1. Bonilla, Diego A et al. “Effects of Ashwagandha (Withania somnifera) on Physical Performance: Systematic Review and Bayesian Meta-Analysis.” Journal of functional morphology and kinesiology vol. 6,1 20. 11 Feb. 2021, doi:10.3390/jfmk6010020
The findings of this comprehensive systematic review and Bayesian meta-analysis revealed that Ashwagandha supplementation was more efficacious than placebo for improving variables related to strength/power, cardiorespiratory fitness and fatigue/recovery in healthy men and female. In fact, the probability of at least a small effect size on physical performance favoring subjects supplemented with Ashwagandha is very high (>95%). However, more comparable studies in exercisers/athletes are needed to derive a more stable estimate of the true underlying effect of the consumption of this aqueous herbal extract in trained individuals.
2. Pérez-Gómez, Jorge et al. “Effects of Ashwagandha (Withania somnifera) on VO2max: A Systematic Review and Meta-Analysis.” Nutrients vol. 12,4 1119. 17 Apr. 2020, doi:10.3390/nu12041119
might improve the VO2max in athlete and non-athlete people. The analyzed studies used oral
administration of Ashwagandha which varied between 2 and 12 weeks with intakes
between 300 to 1000 mg/day.
3. Wankhede, Sachin et al. “Examining the effect of Withania somnifera supplementation on muscle strength and recovery: a randomized controlled trial.” Journal of the International Society of Sports Nutrition vol. 12 43. 25 Nov. 2015, doi:10.1186/s12970-015-0104-9
This study reports that ashwagandha supplementation is associated with significant increases in muscle mass and strength and suggests that ashwagandha supplementation may be useful in conjunction with a resistance training program.
4. Tandon, Neeraj, and Satyapal Singh Yadav. “Safety and
clinical effectiveness of Withania Somnifera (Linn.) Dunal root in human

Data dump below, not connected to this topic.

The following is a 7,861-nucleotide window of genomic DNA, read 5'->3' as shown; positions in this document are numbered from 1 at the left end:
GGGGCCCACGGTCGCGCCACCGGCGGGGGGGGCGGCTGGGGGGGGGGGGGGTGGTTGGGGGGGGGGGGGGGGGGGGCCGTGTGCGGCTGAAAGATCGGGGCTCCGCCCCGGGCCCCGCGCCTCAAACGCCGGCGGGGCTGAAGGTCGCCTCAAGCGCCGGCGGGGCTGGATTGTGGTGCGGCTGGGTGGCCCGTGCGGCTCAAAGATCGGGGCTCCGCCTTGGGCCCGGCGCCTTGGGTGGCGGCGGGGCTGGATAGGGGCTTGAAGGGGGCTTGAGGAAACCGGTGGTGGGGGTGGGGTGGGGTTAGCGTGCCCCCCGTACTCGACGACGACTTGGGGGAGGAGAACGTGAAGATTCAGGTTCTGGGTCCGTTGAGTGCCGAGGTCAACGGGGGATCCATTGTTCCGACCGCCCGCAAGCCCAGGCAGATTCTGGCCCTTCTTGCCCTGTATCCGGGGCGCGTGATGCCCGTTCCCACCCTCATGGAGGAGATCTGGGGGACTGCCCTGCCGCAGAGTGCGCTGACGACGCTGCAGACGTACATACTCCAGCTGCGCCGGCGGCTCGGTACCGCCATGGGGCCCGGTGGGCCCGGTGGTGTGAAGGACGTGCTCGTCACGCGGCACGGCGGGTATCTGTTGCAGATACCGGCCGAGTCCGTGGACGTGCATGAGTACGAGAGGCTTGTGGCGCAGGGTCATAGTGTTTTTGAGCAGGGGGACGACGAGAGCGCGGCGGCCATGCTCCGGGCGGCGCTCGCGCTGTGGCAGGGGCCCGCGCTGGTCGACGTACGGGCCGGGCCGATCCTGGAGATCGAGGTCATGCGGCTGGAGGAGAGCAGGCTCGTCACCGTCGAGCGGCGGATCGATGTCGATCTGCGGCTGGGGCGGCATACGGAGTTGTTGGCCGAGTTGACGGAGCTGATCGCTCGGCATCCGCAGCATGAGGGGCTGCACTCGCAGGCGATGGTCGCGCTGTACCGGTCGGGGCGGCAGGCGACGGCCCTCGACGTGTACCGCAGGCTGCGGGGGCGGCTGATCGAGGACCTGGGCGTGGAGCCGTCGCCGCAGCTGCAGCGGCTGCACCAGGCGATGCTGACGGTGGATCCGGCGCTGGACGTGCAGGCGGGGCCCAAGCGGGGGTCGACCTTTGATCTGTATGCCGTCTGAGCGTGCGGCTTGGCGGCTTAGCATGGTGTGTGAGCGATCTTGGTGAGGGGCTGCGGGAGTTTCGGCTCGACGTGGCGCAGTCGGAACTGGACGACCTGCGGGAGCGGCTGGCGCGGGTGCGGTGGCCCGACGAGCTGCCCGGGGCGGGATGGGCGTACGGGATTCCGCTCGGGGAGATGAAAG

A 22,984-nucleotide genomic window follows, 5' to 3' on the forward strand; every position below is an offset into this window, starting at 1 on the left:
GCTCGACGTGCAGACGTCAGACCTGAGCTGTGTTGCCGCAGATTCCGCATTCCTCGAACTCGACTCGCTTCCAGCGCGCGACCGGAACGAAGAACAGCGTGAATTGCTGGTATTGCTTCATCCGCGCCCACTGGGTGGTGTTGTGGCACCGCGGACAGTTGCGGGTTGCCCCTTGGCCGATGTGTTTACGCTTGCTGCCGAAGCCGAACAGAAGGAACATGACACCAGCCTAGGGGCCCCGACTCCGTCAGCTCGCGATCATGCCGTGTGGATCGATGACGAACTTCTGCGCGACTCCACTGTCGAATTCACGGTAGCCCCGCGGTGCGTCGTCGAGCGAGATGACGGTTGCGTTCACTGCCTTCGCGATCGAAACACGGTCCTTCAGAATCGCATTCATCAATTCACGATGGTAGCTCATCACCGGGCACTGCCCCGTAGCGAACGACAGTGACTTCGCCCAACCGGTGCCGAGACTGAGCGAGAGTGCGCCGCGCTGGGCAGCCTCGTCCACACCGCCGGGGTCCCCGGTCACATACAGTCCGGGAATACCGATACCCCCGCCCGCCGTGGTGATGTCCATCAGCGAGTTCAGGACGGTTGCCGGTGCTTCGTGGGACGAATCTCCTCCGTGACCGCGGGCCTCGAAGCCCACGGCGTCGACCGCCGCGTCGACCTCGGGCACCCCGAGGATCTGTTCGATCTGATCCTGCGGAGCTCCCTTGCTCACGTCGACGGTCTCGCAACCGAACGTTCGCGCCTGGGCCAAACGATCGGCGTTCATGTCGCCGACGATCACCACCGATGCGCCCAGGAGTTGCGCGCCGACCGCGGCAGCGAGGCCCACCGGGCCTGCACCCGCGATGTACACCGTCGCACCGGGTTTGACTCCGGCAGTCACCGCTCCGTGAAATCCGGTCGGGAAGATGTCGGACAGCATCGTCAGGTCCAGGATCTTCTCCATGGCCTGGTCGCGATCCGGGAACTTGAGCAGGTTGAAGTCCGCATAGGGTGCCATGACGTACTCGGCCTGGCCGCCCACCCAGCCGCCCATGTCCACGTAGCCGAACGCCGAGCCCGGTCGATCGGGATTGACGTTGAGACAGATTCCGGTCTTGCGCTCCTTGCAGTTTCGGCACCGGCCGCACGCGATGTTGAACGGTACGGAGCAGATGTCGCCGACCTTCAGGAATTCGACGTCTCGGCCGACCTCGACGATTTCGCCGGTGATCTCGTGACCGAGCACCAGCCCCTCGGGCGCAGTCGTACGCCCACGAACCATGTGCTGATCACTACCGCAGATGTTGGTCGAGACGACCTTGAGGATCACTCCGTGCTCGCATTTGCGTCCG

ailments.” Journal of ethnopharmacology vol.
255 (2020): 112768. doi:10.1016/j.jep.2020.112768
Root of the Ayurvedic drug W. somnifera (Aswagandha)
appears a promising safe and effective traditional medicine for management of
schizophrenia, chronic stress, insomnia, anxiety, memory/cognitive enhancement,
obsessive-compulsive disorder, rheumatoid arthritis, type-2 diabetes and male infertility,
and bears fertility promotion activity in females adaptogenic, growth promoter
activity in children and as adjuvant for reduction of fatigue and improvement
in quality of life among cancer patients undergoing chemotherapy.
5. Salve, Jaysing et al. “Adaptogenic and Anxiolytic Effects of Ashwagandha Root Extract in Healthy Adults: A Double-blind, Randomized, Placebo-controlled Clinical Study.” Cureus vol. 11,12 e6466. 25 Dec. 2019, doi:10.7759/cureus.6466
Ashwagandha is a medically important herb and has a proven impact on human health. The findings from this study suggest that eight weeks supplementation of aqueous Ashwagandha root extract was associated with a significant reduction of stress levels in individuals and improved the overall quality of life. Hence, the use of this herb as a supplement for stress and anxiety management could be an excellent alternative option.